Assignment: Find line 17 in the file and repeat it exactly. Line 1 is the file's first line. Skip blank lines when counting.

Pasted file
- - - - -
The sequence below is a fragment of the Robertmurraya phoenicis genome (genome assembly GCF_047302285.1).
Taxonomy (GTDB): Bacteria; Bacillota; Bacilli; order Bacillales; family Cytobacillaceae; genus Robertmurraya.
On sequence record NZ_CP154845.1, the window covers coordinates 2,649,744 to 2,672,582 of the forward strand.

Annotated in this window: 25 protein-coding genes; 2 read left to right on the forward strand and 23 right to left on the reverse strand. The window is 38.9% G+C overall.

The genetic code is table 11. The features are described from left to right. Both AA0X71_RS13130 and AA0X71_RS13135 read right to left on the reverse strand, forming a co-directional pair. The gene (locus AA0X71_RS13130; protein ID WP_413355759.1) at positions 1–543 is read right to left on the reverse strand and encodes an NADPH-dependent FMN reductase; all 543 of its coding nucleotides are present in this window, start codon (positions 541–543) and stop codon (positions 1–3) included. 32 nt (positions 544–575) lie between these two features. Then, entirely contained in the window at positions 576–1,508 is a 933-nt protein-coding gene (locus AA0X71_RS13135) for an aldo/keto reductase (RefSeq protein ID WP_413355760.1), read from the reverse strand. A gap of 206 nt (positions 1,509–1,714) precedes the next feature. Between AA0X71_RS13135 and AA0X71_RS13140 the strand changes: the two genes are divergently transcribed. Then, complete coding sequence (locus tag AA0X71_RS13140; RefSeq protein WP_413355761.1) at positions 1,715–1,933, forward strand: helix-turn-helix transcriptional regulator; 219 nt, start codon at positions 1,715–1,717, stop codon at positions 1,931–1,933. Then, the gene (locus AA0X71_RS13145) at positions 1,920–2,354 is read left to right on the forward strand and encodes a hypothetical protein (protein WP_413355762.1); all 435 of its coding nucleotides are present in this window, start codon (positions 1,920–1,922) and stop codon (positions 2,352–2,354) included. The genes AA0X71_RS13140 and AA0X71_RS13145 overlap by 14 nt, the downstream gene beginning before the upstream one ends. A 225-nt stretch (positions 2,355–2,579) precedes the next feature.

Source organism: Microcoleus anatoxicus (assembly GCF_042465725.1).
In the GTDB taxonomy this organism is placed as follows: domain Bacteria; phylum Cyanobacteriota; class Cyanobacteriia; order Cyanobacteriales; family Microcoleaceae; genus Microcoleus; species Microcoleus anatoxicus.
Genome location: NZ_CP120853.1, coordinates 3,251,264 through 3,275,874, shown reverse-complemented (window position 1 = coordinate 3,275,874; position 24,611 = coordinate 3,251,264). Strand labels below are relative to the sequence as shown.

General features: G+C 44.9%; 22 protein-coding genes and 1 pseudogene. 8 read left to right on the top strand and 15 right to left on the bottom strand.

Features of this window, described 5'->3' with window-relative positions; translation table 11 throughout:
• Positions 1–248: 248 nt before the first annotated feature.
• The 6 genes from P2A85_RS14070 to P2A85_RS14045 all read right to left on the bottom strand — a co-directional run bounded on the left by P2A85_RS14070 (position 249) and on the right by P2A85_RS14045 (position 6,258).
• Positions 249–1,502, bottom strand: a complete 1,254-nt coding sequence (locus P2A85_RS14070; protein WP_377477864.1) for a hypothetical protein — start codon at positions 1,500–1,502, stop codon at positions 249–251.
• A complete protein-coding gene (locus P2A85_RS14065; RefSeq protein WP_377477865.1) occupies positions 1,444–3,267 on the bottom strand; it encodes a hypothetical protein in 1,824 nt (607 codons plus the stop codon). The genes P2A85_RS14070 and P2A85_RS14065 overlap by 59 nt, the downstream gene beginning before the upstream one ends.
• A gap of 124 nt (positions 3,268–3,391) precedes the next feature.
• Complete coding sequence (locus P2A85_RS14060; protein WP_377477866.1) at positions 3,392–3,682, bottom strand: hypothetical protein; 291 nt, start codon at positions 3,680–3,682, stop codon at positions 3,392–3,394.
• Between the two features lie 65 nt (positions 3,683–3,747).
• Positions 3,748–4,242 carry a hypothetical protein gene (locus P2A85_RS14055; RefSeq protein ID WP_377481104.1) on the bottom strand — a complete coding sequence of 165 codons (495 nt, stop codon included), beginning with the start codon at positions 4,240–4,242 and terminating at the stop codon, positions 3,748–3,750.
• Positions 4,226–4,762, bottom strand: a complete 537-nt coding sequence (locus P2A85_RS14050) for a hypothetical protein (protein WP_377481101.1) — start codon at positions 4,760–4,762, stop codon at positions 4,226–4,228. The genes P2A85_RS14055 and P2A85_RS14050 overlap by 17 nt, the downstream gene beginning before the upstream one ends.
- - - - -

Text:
• Between the two features lie 65 nt (positions 3,683–3,747).